Is your child getting the right kind and amount of protein? Getting it wrong could lead to allergies and obesity
Protein is essential to everyone’s daily diet, but it’s potentially harmful if your child doesn’t get the right quality and quantity when he or she is young. Giving the right kind of protein now can make an impact on your child’s future health. Read on to find out more about the importance of the quality and quantity of protein in your child’s diet. Presented by NESTLÉ NANKID® OPTIPRO® HW FOUR POWDERED MILK DRINK
Making sure that your child eats well everyday is one of your priorities as a mom, and including protein in their diet is vital. After all, protein is often referred to as the “building block” of every cell in the human body.
One of the most important roles of protein is to build bones, muscles, skin, blood, and cartilage. But, with just about anything, minding the quality and quantity is key.
Regular protein found in cow milk is characterized as “intact” or whole in form. A study* shows that this type of protein may increase the risk for allergies in early childhood. How?
It can be allergenic.
Allergies happen when the body overreacts to a harmless substance just like protein. Proteins from dairy, predominantly casein, are big proteins that may be difficult for your child’s body to digest. And when milk protein is absorbed in its undigested form, it may be recognized by the body as a foreign substance or an allergen.
A possible option to avoid allergies is to give milk with small-sized whey proteins known as partially hydrolyzed whey proteins. These are proteins broken down into smaller pieces, which are easier to digest and less allergenic.
Now, what happens if ever your child gets too much protein?
It can lead to future obesity.
The number of obese children has been steadily on the rise, not just in the Philippines, but worldwide.
According to a study by the World Health Organization (WHO), obese children are likely to stay that way as adults.
Obesity is a significant risk factor in developing non-communicable diseases such as diabetes and cardiovascular diseases.
Studies** have shown that protein, not carbohydrate and fat, is a major factor contributing to childhood obesity. Children do not need too much protein, yet there are several milk drinks that provide more protein than what children really need for their growth and development.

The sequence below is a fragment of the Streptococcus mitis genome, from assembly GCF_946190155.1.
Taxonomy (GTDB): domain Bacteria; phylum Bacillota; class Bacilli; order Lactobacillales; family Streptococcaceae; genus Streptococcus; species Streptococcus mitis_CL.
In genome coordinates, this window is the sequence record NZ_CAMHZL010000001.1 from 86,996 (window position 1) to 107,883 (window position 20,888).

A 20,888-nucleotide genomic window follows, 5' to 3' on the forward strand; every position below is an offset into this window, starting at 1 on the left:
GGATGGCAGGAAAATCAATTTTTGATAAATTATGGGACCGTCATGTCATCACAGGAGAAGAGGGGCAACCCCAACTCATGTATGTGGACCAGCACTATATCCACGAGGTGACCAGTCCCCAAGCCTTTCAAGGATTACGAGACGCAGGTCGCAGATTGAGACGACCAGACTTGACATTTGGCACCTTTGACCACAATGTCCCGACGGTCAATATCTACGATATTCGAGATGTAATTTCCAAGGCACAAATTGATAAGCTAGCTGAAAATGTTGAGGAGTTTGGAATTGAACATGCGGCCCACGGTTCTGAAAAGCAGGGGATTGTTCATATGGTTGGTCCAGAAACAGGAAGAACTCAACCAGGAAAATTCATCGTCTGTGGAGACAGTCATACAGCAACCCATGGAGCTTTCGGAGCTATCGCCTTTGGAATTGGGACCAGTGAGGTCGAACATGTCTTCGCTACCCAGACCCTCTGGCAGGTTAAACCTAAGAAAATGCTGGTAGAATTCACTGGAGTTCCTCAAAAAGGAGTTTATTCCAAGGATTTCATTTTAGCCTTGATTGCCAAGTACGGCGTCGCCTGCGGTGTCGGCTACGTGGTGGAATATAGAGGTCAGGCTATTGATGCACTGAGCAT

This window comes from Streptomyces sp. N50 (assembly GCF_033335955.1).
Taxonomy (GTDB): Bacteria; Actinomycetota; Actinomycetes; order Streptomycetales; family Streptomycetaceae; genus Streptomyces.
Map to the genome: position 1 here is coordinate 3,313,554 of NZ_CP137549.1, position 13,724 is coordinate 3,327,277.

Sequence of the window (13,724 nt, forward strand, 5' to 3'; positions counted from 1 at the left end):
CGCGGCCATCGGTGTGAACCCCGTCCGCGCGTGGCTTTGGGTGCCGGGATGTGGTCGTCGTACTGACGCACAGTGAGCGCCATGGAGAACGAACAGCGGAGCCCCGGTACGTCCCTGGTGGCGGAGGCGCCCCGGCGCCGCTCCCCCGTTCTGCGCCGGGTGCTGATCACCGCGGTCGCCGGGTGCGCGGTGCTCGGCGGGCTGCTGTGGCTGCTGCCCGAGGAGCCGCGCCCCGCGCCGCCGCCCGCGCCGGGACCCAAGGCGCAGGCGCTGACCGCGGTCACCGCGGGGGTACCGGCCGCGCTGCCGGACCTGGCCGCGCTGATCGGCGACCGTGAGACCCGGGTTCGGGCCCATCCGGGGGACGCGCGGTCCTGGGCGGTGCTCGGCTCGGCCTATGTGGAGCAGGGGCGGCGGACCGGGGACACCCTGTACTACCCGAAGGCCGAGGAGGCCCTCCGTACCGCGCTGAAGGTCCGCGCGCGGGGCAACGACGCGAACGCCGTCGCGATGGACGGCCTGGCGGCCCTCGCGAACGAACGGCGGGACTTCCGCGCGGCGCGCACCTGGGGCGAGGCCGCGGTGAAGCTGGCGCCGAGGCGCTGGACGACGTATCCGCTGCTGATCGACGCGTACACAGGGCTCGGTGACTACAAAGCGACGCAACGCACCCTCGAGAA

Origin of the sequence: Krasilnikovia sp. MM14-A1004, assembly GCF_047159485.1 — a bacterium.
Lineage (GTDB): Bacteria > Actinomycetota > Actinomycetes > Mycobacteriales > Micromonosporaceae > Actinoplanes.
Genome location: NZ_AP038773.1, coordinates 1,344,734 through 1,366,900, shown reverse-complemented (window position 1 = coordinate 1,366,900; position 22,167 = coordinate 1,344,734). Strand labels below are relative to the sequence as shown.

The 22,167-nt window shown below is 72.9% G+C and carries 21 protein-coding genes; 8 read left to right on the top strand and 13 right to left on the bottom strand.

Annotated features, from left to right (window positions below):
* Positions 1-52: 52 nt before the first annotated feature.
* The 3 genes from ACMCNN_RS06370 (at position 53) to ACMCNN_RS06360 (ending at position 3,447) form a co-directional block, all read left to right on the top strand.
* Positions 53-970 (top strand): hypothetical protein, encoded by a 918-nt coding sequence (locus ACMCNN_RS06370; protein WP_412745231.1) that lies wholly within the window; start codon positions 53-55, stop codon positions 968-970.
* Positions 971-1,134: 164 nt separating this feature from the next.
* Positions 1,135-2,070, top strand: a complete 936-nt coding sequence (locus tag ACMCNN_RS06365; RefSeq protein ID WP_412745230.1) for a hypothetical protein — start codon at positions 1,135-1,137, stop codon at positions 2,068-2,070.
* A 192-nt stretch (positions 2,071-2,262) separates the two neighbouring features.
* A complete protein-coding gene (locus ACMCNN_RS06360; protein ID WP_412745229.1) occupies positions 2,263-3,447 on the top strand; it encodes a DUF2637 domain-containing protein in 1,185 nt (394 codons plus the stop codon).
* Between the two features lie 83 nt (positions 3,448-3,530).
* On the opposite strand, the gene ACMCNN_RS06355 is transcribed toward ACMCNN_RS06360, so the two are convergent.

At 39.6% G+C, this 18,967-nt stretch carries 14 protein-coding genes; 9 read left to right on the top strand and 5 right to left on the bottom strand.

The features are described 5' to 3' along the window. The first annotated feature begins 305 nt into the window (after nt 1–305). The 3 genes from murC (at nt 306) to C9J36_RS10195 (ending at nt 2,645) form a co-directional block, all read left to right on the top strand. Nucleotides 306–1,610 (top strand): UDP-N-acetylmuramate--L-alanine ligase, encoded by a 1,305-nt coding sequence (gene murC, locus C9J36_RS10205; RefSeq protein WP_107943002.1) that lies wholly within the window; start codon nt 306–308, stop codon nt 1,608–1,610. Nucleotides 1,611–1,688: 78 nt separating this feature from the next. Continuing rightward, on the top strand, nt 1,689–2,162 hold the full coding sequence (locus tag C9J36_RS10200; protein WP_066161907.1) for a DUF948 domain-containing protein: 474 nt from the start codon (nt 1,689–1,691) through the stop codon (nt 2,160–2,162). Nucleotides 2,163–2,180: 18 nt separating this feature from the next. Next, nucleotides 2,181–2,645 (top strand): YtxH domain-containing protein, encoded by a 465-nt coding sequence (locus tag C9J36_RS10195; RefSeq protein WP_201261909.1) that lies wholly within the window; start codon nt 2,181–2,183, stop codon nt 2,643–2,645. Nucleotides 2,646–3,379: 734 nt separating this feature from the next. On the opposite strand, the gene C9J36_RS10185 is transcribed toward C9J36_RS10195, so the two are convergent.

It’s about finding the right kind of milk
The right growing up milk for your child is one that was designed with his needs in mind. NESTLÉ NANKID® OPTIPRO® HW FOUR contains optimized protein. This means high quality protein delivered at a lower quantity, optimal for your child’s growth, development and digestion – per glass that he drinks. The optimized protein found in NESTLÉ NANKID® OPTIPRO® HW FOUR is made with 100% partially hydrolyzed whey (what HW stands for), which are known for their reduced allergenicity and are easier for kids to digest.
The lower quantity protein in NESTLÉ NANKID® OPTIPRO® HW FOUR also reduces the risk of an excessive intake of protein, which in turn reduces the risk of obesity. Now you can support your child’s age-appropriate weight gain and development advantage through optimal protein intake, while protecting against allergies and providing good digestion.
It’s also made with no added sugars, contains DHA, an essential nutrient found in the brain, and has Bifidus BL probiotics to help maintain your child’s digestive health.
If allergies are not a concern, you may opt for NESTLÉ NANKID® OPTIPRO® FOUR, which also contains optimized protein. Choosing optimized protein helps deliver optimal weight and development advantage and may help reduce the risk of obesity.
At the end of the day, it all boils down to what’s best for your child. Choosing the right pre-school milk will not just ensure his proper development right now, but will also serve as a foundation for his future health.
Disclaimer: NANKID® OPTIPRO® HW FOUR and NANKID® OPTIPRO® FOUR are not breastmilk substitutes, but are milk drinks specially suited for healthy children above 3 years of age.
*Clemens RA, Hernell O, Michaelsen KF (eds): Milk and Milk Products in Human Nutrition. Nestlé Nutr Inst Workshop Ser Pediatr Program, vol 67, p 34, Nestec Ltd., Vevey/S. Karger AG, Besel, 2011
**Rolland-Cachera et al 1995, Scaglioni S, Agostini C, 2000, Parizkova J, 1997, Hoppe C, 2004
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